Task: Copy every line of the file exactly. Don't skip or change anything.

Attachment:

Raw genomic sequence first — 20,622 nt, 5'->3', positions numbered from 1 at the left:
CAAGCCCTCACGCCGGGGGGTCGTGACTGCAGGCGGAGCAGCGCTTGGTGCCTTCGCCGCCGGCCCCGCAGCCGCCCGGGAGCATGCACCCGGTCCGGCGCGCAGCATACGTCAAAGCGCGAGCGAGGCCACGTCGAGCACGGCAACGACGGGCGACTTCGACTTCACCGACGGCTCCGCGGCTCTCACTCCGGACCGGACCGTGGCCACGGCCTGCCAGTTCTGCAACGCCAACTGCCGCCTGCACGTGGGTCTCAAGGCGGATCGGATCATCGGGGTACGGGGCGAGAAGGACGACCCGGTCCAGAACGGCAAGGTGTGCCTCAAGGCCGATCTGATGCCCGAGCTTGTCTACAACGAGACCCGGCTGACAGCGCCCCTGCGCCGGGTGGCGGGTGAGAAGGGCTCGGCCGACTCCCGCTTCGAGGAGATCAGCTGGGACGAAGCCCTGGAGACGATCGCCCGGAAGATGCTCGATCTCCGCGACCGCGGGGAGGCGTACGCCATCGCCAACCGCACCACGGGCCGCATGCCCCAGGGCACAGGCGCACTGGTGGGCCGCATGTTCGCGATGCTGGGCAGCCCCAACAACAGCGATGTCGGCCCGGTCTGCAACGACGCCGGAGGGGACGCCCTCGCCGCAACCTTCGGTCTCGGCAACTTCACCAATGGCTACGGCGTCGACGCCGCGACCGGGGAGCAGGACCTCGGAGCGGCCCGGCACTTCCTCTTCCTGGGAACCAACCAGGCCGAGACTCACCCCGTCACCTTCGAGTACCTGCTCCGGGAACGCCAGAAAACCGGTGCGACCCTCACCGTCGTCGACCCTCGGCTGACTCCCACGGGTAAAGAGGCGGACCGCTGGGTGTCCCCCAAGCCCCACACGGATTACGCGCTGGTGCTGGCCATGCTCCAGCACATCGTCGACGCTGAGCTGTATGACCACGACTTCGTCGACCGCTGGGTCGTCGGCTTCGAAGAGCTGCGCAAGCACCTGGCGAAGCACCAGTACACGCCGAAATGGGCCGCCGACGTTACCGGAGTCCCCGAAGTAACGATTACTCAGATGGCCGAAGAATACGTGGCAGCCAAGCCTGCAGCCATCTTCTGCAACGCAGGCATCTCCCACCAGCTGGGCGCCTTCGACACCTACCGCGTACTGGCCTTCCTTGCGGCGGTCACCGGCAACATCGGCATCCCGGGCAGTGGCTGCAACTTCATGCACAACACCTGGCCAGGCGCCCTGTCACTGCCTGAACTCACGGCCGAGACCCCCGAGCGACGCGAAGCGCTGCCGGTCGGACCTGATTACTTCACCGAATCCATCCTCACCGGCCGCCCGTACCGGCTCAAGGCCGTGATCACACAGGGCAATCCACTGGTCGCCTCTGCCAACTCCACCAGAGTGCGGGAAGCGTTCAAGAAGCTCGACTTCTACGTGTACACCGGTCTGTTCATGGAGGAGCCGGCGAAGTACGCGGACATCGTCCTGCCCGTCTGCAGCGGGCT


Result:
Raw genomic sequence first — 20,622 nt, 5'->3', positions numbered from 1 at the left:
CAAGCCCTCACGCCGGGGGGTCGTGACTGCAGGCGGAGCAGCGCTTGGTGCCTTCGCCGCCGGCCCCGCAGCCGCCCGGGAGCATGCACCCGGTCCGGCGCGCAGCATACGTCAAAGCGCGAGCGAGGCCACGTCGAGCACGGCAACGACGGGCGACTTCGACTTCACCGACGGCTCCGCGGCTCTCACTCCGGACCGGACCGTGGCCACGGCCTGCCAGTTCTGCAACGCCAACTGCCGCCTGCACGTGGGTCTCAAGGCGGATCGGATCATCGGGGTACGGGGCGAGAAGGACGACCCGGTCCAGAACGGCAAGGTGTGCCTCAAGGCCGATCTGATGCCCGAGCTTGTCTACAACGAGACCCGGCTGACAGCGCCCCTGCGCCGGGTGGCGGGTGAGAAGGGCTCGGCCGACTCCCGCTTCGAGGAGATCAGCTGGGACGAAGCCCTGGAGACGATCGCCCGGAAGATGCTCGATCTCCGCGACCGCGGGGAGGCGTACGCCATCGCCAACCGCACCACGGGCCGCATGCCCCAGGGCACAGGCGCACTGGTGGGCCGCATGTTCGCGATGCTGGGCAGCCCCAACAACAGCGATGTCGGCCCGGTCTGCAACGACGCCGGAGGGGACGCCCTCGCCGCAACCTTCGGTCTCGGCAACTTCACCAATGGCTACGGCGTCGACGCCGCGACCGGGGAGCAGGACCTCGGAGCGGCCCGGCACTTCCTCTTCCTGGGAACCAACCAGGCCGAGACTCACCCCGTCACCTTCGAGTACCTGCTCCGGGAACGCCAGAAAACCGGTGCGACCCTCACCGTCGTCGACCCTCGGCTGACTCCCACGGGTAAAGAGGCGGACCGCTGGGTGTCCCCCAAGCCCCACACGGATTACGCGCTGGTGCTGGCCATGCTCCAGCACATCGTCGACGCTGAGCTGTATGACCACGACTTCGTCGACCGCTGGGTCGTCGGCTTCGAAGAGCTGCGCAAGCACCTGGCGAAGCACCAGTACACGCCGAAATGGGCCGCCGACGTTACCGGAGTCCCCGAAGTAACGATTACTCAGATGGCCGAAGAATACGTGGCAGCCAAGCCTGCAGCCATCTTCTGCAACGCAGGCATCTCCCACCAGCTGGGCGCCTTCGACACCTACCGCGTACTGGCCTTCCTTGCGGCGGTCACCGGCAACATCGGCATCCCGGGCAGTGGCTGCAACTTCATGCACAACACCTGGCCAGGCGCCCTGTCACTGCCTGAACTCACGGCCGAGACCCCCGAGCGACGCGAAGCGCTGCCGGTCGGACCTGATTACTTCACCGAATCCATCCTCACCGGCCGCCCGTACCGGCTCAAGGCCGTGATCACACAGGGCAATCCACTGGTCGCCTCTGCCAACTCCACCAGAGTGCGGGAAGCGTTCAAGAAGCTCGACTTCTACGTGTACACCGGTCTGTTCATGGAGGAGCCGGCGAAGTACGCGGACATCGTCCTGCCCGTCTGCAGCGGGCT